BRAVE ECO – Benchmark for Reduction of Anchoring Vessels’ Emissions – Enabling Change of Operation

This feasibility study aims to evaluate the possibilities to reduce air emissions from ships anchored in port areas and, then especially the Port of Gothenburg. For this purpose, the study uses two main approaches. Firstly, it analyses the reasons and legal/business aspects for anchoring. Secondly, this study develops a reproducible calculation model for anchored vessels’ CO2 emissions.
The inputs from the workshops, the interviews conducted with stakeholders and the international
literature are “rather” consistent: combining just in time arrival with slow steaming has a great potential for making a business case and to reduce fuel consumption and thereby emissions. However, there are many barriers which needs to be addressed, such as: lack of trust, improving information sharing (actors now communicate via phone or email), loss of income (due to demurrage), attitudes in the industry, the “first come, first serve” concept, risk of missing estimated time of arrival and port infrastructure. Even if there are many barriers, several actors in the port already have experience of combining just in time arrival and slow steaming.

The effects of the coronavirus pandemic on the Swedish shipping industry and its resilience capabilities

The coronavirus pandemic has emphasized the importance of maritime transportation as
an essential element to economic development and social welfare. Authorities have
implemented policies and restrictions to safeguard public health and worked together with
private firms to secure the supply chains and transport conditions.
This prestudy aims to investigate how the Swedish shipping industry has been affected by
the coronavirus pandemic and how it is likely to affect shipping in the mid-term and longterm future. This report covers the effects and actions taken during the acute phase from
March 2020 to May 2021 with a certain focus on the Swedish shipping companies’
resilience capabilities. In order to evaluate the role of the Swedish shipping industry in
promoting strategies to mitigate coronavirus effects, the study carried out a review of
Swedish newspaper articles and briefly reviewed publications in international scientific
outlets. The rendering is structured along a framework of resilience capabilities.

Lätta elfartyg – Electric Light

The objective of this project was to establish an innovative ship concept for a fully electric
Ro-Pax ship, which makes use of new technology, especially in the area of electrical
propulsion and energy storage. The project also included a risk assessment of the concept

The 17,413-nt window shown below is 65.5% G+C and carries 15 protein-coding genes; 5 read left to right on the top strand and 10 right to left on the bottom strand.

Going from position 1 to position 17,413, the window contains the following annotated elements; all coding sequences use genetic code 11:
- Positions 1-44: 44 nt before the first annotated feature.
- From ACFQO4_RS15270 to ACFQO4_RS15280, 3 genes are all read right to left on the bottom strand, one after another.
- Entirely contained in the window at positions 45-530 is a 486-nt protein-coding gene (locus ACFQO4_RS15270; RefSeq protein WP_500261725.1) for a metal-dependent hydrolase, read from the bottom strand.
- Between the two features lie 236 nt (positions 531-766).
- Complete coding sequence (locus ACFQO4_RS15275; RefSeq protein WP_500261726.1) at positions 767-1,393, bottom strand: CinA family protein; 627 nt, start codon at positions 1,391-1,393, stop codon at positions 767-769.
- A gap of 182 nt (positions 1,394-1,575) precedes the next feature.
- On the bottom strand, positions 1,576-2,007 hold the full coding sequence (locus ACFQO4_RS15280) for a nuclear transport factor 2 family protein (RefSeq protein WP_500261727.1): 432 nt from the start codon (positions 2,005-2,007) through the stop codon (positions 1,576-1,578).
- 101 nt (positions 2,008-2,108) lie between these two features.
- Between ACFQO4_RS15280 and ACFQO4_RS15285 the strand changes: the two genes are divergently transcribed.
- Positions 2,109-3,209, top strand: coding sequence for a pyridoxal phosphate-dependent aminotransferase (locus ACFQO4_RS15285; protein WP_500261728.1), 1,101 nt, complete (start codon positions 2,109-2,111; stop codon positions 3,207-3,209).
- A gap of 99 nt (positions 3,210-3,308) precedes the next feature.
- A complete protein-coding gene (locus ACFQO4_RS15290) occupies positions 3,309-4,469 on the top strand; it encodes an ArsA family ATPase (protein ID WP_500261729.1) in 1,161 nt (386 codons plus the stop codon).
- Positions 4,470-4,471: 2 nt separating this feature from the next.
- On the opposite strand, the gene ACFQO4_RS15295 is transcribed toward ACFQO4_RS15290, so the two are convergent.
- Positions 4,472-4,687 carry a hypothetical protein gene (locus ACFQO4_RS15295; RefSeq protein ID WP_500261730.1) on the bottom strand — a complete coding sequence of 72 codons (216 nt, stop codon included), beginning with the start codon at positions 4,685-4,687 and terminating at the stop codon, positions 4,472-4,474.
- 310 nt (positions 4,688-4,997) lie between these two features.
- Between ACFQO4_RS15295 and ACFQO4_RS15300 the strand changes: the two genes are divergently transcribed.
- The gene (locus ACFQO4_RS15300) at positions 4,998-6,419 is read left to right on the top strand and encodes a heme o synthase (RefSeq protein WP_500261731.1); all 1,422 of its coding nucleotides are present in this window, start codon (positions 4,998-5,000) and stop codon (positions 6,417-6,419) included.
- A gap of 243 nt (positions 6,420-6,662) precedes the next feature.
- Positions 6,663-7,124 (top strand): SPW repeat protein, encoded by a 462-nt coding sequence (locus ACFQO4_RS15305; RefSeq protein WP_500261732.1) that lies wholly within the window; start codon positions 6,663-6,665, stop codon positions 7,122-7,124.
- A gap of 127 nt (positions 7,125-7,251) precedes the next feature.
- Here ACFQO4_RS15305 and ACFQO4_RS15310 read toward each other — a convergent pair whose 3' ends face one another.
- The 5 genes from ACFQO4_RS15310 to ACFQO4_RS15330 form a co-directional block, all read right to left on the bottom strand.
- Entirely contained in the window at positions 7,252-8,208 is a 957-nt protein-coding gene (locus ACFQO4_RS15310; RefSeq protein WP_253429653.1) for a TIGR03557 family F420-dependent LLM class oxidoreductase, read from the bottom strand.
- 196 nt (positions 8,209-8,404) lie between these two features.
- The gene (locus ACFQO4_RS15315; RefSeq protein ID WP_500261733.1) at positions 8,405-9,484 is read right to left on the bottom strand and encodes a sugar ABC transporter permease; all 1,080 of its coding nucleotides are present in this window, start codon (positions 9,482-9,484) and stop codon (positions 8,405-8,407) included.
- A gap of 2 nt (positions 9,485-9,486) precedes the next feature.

and identification of possible follow-up studies of critical design items.
There is a growing demand for all types of shipping to reduce their emissions of
greenhouse gases and particles, and also NOx and SOx. Meeting IMO’s emissions
objective by 2050 will require large efforts both for energy efficiency measures on existing
ships and for new concepts for fossil-free ships. Electrical propulsion for small ships has
been discussed for long and many installations are today operational.
This project is an innovation project with participation from industrial partners
contributing to the overall goal of sustainable shipping by proposing a ship concept for an
electrically powered large Ro-Pax ship for shorter international voyage.

Reducing undeclared and misdeclared dangerous goods to improve maritime transport safety

Transport of dangerous goods creates substantial utility to society, but carries a risk to the
environment, health and safety. Some of the accidents and incidents occurring during dangerous
goods transport can be attributed to poor practices, such as misdeclaration or failure to declare the
goods. This pre-study aims to investigate the problem of undeclared and misdeclared dangerous
goods transport on container, RoRo and RoPax vessels and to investigate the circumstances and
causes that lead to incorrect declaration.
For this purpose, this research carried out a literature review and conducted several interviews with
main stakeholders in Sweden such as port authorities, port terminals, shipping companies,
insurance companies and public institutions. Main results suggest that the existence of different
regulations (land transport and sea transport for dangerous goods), can be a risk for managing these
goods. Furthermore, it is important to enhance coordination between different actors and increase
digitalization to control information flows.
This pre-study is coordinated with the longer and larger project Transparent information management
and collaboration for improved reliability during transportation of dangerous goods funded by the Swedish Civil Contingencies Agency (MSB).

Aftertreatment of methane slip from marine gas engines

A side effect from the combustion in the low-pressure engines is a slip of unburnt
methane through the combustion process. For some engines using LNG as main